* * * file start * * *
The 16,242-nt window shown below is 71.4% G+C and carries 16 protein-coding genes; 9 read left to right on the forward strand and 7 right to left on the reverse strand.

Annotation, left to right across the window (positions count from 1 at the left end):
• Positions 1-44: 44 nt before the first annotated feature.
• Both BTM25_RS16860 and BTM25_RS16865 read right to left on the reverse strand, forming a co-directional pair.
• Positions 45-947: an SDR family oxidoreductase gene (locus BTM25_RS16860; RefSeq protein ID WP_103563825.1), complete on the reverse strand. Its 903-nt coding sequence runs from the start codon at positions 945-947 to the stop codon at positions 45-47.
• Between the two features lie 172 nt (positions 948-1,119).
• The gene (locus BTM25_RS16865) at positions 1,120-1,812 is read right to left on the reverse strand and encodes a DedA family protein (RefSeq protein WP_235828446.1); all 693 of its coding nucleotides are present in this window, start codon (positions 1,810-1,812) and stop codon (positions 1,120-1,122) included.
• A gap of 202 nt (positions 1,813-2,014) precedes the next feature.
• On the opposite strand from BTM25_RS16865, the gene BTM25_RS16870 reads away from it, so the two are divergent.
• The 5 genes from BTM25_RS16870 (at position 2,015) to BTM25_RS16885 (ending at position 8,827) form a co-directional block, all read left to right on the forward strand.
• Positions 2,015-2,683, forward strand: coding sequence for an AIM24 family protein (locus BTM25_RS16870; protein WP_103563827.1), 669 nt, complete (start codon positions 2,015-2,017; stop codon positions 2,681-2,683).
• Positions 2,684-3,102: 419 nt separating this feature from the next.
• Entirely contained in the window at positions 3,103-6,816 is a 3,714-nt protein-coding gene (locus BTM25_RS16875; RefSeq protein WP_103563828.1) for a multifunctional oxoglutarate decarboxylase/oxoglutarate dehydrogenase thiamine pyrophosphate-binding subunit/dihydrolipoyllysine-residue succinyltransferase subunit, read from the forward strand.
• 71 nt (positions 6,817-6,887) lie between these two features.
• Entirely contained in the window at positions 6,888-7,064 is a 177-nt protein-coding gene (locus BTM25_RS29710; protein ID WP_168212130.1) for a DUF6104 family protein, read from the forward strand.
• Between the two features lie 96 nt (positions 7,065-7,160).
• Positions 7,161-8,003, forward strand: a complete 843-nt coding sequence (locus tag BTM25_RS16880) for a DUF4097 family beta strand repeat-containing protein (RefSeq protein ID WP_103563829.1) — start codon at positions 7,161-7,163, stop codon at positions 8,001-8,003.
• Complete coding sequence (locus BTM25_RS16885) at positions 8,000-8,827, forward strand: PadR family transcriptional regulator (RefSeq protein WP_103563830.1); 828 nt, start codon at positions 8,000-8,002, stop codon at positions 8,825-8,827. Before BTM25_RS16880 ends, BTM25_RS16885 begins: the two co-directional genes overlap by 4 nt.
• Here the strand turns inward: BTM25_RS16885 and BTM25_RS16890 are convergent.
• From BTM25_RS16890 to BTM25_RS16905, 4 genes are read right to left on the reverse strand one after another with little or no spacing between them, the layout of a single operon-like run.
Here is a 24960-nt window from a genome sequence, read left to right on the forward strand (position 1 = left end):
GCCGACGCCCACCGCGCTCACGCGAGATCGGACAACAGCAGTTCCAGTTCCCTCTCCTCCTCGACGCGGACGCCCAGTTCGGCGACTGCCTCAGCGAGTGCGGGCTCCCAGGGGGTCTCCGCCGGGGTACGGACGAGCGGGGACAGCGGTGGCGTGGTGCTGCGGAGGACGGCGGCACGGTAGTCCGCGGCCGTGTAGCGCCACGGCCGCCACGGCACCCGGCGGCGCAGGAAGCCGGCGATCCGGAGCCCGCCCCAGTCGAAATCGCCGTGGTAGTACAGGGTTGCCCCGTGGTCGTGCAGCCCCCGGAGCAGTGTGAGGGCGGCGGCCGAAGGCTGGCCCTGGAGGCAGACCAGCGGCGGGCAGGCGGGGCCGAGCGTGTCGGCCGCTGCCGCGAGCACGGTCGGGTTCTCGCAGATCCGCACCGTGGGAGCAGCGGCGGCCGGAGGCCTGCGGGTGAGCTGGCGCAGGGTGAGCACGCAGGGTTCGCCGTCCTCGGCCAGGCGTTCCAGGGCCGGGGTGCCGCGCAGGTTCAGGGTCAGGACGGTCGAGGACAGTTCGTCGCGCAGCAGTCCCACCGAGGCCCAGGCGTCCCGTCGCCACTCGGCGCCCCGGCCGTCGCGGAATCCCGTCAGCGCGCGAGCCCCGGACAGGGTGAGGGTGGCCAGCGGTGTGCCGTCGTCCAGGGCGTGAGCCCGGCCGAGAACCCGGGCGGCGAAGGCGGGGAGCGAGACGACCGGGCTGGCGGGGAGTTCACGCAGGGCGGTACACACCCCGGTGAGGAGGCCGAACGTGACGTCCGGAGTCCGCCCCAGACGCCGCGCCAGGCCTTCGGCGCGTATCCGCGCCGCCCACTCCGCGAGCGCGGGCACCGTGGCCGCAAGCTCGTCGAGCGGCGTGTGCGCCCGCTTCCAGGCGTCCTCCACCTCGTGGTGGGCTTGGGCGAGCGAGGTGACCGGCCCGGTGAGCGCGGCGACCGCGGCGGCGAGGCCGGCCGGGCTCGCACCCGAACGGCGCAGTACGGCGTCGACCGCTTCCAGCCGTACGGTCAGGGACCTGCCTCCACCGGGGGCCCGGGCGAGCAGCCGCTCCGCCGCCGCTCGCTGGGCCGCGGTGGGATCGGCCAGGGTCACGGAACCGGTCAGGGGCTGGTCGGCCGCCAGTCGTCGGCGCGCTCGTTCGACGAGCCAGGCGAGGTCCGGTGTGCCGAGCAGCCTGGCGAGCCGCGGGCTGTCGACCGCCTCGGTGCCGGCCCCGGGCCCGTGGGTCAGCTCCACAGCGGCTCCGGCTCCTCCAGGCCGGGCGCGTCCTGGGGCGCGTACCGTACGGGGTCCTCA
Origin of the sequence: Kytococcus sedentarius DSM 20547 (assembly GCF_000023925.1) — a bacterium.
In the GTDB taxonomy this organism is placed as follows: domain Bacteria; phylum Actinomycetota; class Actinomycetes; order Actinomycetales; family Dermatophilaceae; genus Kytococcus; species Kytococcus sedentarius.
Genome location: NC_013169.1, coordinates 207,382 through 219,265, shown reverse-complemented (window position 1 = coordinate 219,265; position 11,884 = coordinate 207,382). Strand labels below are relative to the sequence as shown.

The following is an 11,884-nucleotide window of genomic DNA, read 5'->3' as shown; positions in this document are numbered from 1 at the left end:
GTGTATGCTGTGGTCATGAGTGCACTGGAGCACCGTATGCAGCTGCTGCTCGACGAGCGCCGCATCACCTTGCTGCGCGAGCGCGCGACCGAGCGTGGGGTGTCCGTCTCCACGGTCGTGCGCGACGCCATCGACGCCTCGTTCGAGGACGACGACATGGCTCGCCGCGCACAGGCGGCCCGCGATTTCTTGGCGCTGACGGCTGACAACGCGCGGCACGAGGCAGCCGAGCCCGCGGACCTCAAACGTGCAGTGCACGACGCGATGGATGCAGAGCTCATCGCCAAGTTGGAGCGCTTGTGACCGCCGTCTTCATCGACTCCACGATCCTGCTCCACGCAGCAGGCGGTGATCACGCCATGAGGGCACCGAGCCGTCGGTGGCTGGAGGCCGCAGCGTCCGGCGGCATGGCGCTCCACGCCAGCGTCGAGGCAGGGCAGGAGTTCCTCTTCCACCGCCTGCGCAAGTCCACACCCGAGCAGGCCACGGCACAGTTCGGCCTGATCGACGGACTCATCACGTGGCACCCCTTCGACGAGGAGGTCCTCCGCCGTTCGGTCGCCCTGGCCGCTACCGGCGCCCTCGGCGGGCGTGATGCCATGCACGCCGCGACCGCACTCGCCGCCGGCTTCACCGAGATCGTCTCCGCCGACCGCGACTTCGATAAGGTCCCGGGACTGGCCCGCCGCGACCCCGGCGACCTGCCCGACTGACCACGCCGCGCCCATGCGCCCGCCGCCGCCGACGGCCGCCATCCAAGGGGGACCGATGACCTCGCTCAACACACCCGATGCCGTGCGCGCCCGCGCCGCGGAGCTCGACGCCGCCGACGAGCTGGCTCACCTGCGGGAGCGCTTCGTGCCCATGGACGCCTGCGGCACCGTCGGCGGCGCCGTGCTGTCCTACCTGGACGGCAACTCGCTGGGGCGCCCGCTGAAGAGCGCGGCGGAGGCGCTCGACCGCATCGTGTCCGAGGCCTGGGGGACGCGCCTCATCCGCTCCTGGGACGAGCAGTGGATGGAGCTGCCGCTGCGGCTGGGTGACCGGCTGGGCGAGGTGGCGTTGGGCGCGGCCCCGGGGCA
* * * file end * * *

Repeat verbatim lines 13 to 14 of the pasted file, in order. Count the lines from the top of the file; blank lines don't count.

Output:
• Entirely contained in the window at positions 3,103-6,816 is a 3,714-nt protein-coding gene (locus BTM25_RS16875; RefSeq protein WP_103563828.1) for a multifunctional oxoglutarate decarboxylase/oxoglutarate dehydrogenase thiamine pyrophosphate-binding subunit/dihydrolipoyllysine-residue succinyltransferase subunit, read from the forward strand.
• 71 nt (positions 6,817-6,887) lie between these two features.